India is today standing, in a Goldilocks fairy tale like quandary, at the threshold of 5G spectrum auctions. We have a history of several unsuccessful e-auctions and it is estimated that consumers and economy have lost more than ₹5 lakh crore due to nearly 60 per cent unsold spectrum since 2010.

Add to this the fact that we are about two years behind other major nations in introducing this powerful new technology with huge benefits for several industry verticals and the overall economy. It therefore becomes very crucial to have a successful 5G spectrum auction now and this, in turn, is predominantly linked to the correct setting of the reserve price in the auction.

Like Goldilocks, the TRAI faces the unenviable task of picking the value that is “just right” for consumers, industry and India. Obviously, a change from past practice would be called for. More of the same past medicine will not help.

5G is anyway a vastly different technology and requires a different approach compared to 2G, 3G and 4G. Since 2010, the TRAI has based the e-auction reserve price based on four theoretical models of spectrum valuation, each based on some assumptions.

One could argue till the cows come home as to which of the four is more appropriate for telecom and what weightage to assign to each and whether to fix the mean or median value. All these valuations are subjective to a great extent and could be faulted.

Spectrum, a public property

While changing from past practice, we have to appreciate that TRAI has to firstly take care of the paramount requirement of a defensible method that stands the scrutiny of authorities like CAG. It may be useful to recall the landmark Supreme Court judgement of March 1995 held that air waves (spectrum) constitute “public property” and must be utilised for the public good.

Several robust studies have established a direct correlation between higher mobile penetration (from use of spectrum) and growth of the economy as shown by GDP (Gross Domestic Product). As stated earlier, unsold spectrum from earlier auctions represent losses to consumers and economy. Clearly, sub-optimal pricing of 5G spectrum would cause ineffective usage, missed or delayed implementation of 5G and consequent irretrievable losses.

All spectrum valuations being subjective to greater or less degree and outcomes being arguable on validity, it might be advisable that the new approach be based on actual findings from auctions in other countries since two years of experience is now available, i.e., a price based on international norms.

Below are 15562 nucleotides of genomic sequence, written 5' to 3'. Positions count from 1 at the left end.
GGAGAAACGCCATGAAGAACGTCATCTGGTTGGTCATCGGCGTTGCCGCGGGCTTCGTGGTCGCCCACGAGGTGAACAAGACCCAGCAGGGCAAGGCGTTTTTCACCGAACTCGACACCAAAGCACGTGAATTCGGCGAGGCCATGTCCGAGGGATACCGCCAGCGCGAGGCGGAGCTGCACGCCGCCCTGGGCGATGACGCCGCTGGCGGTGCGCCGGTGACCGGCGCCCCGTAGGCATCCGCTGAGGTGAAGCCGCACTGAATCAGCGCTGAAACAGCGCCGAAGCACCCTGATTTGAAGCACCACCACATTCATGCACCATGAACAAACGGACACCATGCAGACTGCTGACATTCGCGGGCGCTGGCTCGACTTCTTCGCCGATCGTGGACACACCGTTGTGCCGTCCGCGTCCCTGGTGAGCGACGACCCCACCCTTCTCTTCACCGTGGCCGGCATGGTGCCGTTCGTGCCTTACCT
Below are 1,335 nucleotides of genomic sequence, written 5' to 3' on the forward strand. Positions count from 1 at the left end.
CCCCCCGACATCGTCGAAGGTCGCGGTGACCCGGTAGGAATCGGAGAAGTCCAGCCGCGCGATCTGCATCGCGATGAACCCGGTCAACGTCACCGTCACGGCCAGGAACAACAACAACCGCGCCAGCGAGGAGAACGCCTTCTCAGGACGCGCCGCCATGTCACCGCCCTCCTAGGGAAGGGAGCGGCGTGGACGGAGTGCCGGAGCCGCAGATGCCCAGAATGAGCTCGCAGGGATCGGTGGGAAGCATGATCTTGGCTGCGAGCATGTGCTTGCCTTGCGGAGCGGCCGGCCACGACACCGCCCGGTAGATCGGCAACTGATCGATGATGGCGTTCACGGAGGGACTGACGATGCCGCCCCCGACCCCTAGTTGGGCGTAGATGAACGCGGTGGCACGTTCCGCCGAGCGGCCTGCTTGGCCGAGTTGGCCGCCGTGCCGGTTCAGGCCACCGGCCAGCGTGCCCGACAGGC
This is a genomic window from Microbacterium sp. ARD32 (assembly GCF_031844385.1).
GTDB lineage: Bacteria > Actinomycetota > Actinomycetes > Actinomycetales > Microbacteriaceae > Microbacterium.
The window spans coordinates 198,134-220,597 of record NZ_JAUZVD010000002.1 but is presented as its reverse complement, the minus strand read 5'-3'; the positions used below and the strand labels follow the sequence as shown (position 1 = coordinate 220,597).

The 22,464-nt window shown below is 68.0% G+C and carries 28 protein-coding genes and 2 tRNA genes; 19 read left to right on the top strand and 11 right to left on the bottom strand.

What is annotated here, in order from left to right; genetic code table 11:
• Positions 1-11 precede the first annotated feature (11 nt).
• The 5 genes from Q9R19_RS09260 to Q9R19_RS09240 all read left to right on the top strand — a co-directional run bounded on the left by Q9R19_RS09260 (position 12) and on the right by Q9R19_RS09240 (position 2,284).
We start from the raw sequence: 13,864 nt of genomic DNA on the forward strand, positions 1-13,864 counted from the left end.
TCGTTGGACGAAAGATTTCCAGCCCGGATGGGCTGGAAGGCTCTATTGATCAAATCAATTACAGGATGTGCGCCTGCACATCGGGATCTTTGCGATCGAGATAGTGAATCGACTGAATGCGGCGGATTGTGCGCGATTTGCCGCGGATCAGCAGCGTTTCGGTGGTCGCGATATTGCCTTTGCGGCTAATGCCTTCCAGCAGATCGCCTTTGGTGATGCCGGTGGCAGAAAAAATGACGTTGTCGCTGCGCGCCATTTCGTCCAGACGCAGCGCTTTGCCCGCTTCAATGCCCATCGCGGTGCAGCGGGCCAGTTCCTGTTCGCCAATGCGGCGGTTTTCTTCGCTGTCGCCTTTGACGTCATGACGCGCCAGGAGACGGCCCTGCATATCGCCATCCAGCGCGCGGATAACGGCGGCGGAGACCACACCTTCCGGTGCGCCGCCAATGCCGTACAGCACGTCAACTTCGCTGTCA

The present 5G Reserve Price for the main spectrum of 3.5 GHz band as recommended by TRAI ₹492 crore/MHz ( $70.29 million) and this is out of line with international norms. In absolute terms, this price is at least six times higher than other countries. Given significant differences in the per capita income and consumption patterns between countries, the variance needs to be factored to bring in parity.

Role of ARPU

Generally, Purchasing Power Parity (PPP) is used as an adjustment factor but since spectrum is not a product available in the open market and its use is licensed to the operators, the purchasing power of the operators has to be considered. This is driven by the revenue generating potential of spectrum, i.e., Average Revenue per User (ARPU) and hence, ARPU adjusted cost needs to be used to bring in parity.

For example, since the ARPU in the UK is 12.5 times of ARPU in India, a mobile user in UK contributes 12.5 times more than Indian user. Accordingly, the Indian spectrum price ($0.051) rises to $0.641 by applying the ARPU multiplier, which in this case stands at 12.5. As a result, the real price per MHz per population of 5G spectrum is about four times higher than $0.159 in the UK. Similarly, Indian price is about four times of South Korea, eight times of Spain and nine times of Finland.

Basis median value which helps to put away outliers’ effect, it is about four times more. So, to align India spectrum price to International norms, it needs to reduce to one-fourth of the current price, i.e., down to about ₹120 crore.

It is possible is to make our e-auctions successful and yield the desired outcome. The starting point for that of course is setting a Goldilocks Price, a price that is neither so high as to deter serious players from bidding nor so low as to encourage entry of non-serious entities.

Time is not on our side; we cannot afford to keep experimenting with a trial and error technique. India would do well to take the learnings from other countries and adopt a practical methodology instead of assumption-based theoretical models.

It should be noted that the adoption, as India’s Reserve Price, of the weighted mean final clearing price from other regimes, would itself be a very stringent level for our bidders.

The writer is Hon. Fellow of IET (London) and President of Broadband India Forum. Views are personal. Research inputs by Garima Kapoor.